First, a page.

“Were I to tell that broad-faced Herr,” continued the conjuror, “who is now gaping opposite to me, that this rod is the rod of Aaron, mayhap he would call me a liar; yet were I to tell him that he was the son of his father, he would not think it wonderful! And yet, can he prove it? My friends, if I am a liar, the whole world is a liar, and yet any one of you who’ll go and proclaim that on the Braunfels will get his skull cracked. Every truth is not to be spoken, and every lie is not to be punished. I have told you that it is better for you to spend your money in seeing my tricks than in swigging schnaps in the chimney corner; and yet, my friends, this may be a lie. I have told you that the profits of this whole night shall be given to some poor and worthy person in this town; and perhaps I shall give them to myself. What then! I shall speak the truth; and you will perhaps crack my skull. Is this a reward for truth? O generation of vipers! My friends, what is truth? who can find it in Frankfort? Suppose I call upon you, Mr. Baker, and sup with you this evening; you will receive me as a neighbourly man should, tell me to make myself at home, and do as I like. Is it not so? I see you smile, as if my visit would make you bring out one of the bottles of your best Asmanshausen!”
Here the crowd laughed out; for we are always glad when there is any talk of another’s hospitality being put to the test, although we stand no chance of sharing in the entertainment ourselves. The baker looked foolish, as all men singled out in a crowd do.
“Well, well,” continued the conjuror, “I have no doubt his wine would be as ready as your tobacco, Mr. Smith; or a wafila from your basket, my honest cake-seller;” and so saying, with a long thin wand the conjuror jerked up the basket of an itinerant and shouting pastry-cook, and immediately began to thrust the contents into his mouth with a rapidity ludicrously miraculous. The laugh now burst out again, but the honest baker joined in it this time with an easy spirit.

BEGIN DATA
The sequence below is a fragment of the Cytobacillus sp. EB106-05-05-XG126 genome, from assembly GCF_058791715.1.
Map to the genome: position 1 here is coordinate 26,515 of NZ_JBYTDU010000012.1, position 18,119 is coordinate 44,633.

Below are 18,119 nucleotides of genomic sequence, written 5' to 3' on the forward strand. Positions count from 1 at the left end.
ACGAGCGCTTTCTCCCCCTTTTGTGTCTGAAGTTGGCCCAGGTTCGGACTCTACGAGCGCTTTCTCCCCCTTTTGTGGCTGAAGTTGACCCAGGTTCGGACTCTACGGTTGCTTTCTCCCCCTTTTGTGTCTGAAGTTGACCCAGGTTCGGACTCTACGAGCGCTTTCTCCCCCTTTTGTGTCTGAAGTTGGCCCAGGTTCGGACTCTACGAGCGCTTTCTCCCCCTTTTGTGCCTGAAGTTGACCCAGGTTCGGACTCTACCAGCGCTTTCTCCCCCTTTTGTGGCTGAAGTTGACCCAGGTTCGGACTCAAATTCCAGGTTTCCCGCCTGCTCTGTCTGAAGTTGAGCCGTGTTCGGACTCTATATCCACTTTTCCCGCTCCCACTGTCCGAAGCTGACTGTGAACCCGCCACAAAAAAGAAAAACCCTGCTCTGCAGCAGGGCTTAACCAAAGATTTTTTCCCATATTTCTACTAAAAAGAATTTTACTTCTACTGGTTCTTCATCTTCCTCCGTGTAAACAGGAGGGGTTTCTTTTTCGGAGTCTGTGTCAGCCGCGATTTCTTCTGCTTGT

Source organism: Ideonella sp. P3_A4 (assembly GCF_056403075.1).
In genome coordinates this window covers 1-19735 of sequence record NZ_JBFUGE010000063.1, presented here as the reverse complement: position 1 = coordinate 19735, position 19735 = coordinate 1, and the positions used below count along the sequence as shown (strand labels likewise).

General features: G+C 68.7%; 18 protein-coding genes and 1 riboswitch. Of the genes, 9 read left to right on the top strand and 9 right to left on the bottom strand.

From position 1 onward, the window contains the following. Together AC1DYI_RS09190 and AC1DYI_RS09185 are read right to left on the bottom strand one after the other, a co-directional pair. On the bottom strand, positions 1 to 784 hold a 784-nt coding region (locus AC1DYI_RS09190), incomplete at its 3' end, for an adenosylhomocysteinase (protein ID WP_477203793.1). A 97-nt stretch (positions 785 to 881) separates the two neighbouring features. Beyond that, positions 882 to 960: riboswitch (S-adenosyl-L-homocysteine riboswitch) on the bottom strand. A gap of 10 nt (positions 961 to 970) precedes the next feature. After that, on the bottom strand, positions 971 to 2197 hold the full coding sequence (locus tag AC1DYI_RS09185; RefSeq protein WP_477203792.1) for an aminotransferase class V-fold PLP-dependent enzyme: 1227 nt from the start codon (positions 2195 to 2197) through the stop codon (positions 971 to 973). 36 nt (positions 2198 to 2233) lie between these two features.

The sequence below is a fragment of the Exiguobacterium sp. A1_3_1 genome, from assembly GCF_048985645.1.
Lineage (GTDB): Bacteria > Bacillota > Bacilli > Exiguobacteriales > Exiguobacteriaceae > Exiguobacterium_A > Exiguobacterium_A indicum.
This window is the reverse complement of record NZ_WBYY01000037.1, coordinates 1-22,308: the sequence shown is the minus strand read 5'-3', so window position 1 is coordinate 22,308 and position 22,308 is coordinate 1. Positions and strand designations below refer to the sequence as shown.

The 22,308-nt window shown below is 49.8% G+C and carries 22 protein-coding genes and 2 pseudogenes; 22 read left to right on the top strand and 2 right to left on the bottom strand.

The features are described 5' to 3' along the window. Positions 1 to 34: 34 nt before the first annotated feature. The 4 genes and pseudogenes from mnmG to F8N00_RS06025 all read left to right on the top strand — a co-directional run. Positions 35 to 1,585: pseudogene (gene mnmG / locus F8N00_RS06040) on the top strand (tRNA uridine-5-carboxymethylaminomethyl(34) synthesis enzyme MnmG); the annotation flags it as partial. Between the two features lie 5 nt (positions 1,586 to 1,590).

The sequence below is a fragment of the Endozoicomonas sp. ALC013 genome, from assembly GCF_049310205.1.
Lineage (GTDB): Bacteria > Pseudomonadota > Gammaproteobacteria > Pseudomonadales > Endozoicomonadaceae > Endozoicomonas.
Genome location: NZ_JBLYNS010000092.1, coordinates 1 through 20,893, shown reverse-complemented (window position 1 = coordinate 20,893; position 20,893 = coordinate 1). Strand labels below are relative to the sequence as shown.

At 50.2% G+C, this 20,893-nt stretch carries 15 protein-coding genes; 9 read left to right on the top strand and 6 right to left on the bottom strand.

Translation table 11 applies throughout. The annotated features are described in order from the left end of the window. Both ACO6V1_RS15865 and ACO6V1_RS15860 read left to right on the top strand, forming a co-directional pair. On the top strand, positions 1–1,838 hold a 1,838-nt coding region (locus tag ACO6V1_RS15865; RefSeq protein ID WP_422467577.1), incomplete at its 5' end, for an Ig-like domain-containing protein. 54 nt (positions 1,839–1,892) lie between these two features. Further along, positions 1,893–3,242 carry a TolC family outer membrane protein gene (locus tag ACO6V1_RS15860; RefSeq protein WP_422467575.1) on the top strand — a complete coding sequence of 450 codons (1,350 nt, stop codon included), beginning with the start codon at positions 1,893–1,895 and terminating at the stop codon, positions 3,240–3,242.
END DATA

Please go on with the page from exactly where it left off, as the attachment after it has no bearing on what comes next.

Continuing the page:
“Be not disconcerted, my little custard-monger; if thou art honest, thou shalt prosper. Did I not say that the profits of this night were for the most poor and the most honest? If thy stock in trade were in thy basket, my raspberry-puff, verily thou art not now the richest here; and so, therefore, if thy character be a fair one, that is to say, if thou only cheat five times a day, and give a tenth of thy cheatery to the poor, thou shalt have the benefit. I ask thee again, what is truth? If I sup with the baker, and he tells me to do what I like with all that is his, and I kiss his wife, he will kick me out; yet to kiss his wife might be my pleasure, if her breath were sweet. I ask thee again, what is truth? Truth, they say, lies in a well; but perhaps this is a lie. How do we know that truth is not in one of these two boxes?” asked the conjuror, placing his cap on his head, and holding one small snuff-box to a tall, savage-looking, one-eyed Bohemian, who, with a comrade, had walked over from the Austrian garrison at Mentz.
“I see but one box,” growled the soldier.
“It is because thou hast only one eye, friend; open the other, and thou shalt see two,” said the conjuror, in a slow, malicious tone, with his neck extended, and his hand with the hateful box outstretched in it.
“Now, by our black Lady of Altoting, I’ll soon stop thy prate, chitterling!” bellowed the enraged Bohemian.
“Murder! the protection of the free city against the Emperor of Austria, the King of Bohemia, Hungary, and Lombardy!” and the knave retreated to the very extremity of the stage, and affecting agitating fear, hid himself behind the green curtain, from a side of which his head was alone visible, or rather an immense red tongue, which wagged in all shapes at the unlucky soldier, except when it retired to the interior of his mouth, to enable him to reiterate “Murder!” and invoke the privileges of the free city of Frankfort.